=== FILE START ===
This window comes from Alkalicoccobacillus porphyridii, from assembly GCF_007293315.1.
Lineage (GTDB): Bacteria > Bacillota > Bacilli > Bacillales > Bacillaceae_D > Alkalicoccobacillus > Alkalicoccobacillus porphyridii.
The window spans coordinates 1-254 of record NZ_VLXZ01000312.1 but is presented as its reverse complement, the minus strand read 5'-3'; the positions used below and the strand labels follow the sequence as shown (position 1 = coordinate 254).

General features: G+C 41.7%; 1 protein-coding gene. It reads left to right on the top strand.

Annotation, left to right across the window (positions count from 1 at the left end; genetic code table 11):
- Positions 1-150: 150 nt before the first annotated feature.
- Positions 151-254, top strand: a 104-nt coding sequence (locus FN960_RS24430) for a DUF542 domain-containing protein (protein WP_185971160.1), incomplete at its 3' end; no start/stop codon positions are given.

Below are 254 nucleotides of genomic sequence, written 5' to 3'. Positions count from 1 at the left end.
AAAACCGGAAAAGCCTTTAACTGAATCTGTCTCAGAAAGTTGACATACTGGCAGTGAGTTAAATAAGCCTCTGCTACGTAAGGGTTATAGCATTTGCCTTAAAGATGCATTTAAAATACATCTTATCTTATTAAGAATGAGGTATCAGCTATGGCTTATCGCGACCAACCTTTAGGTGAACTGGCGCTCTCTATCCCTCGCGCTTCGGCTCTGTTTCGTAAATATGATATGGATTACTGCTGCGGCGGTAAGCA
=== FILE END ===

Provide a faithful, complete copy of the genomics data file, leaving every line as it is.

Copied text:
This window comes from Alkalicoccobacillus porphyridii, from assembly GCF_007293315.1.
Lineage (GTDB): Bacteria > Bacillota > Bacilli > Bacillales > Bacillaceae_D > Alkalicoccobacillus > Alkalicoccobacillus porphyridii.
The window spans coordinates 1-254 of record NZ_VLXZ01000312.1 but is presented as its reverse complement, the minus strand read 5'-3'; the positions used below and the strand labels follow the sequence as shown (position 1 = coordinate 254).

General features: G+C 41.7%; 1 protein-coding gene. It reads left to right on the top strand.

Annotation, left to right across the window (positions count from 1 at the left end; genetic code table 11):
- Positions 1-150: 150 nt before the first annotated feature.
- Positions 151-254, top strand: a 104-nt coding sequence (locus FN960_RS24430) for a DUF542 domain-containing protein (protein WP_185971160.1), incomplete at its 3' end; no start/stop codon positions are given.

Below are 254 nucleotides of genomic sequence, written 5' to 3'. Positions count from 1 at the left end.
AAAACCGGAAAAGCCTTTAACTGAATCTGTCTCAGAAAGTTGACATACTGGCAGTGAGTTAAATAAGCCTCTGCTACGTAAGGGTTATAGCATTTGCCTTAAAGATGCATTTAAAATACATCTTATCTTATTAAGAATGAGGTATCAGCTATGGCTTATCGCGACCAACCTTTAGGTGAACTGGCGCTCTCTATCCCTCGCGCTTCGGCTCTGTTTCGTAAATATGATATGGATTACTGCTGCGGCGGTAAGCA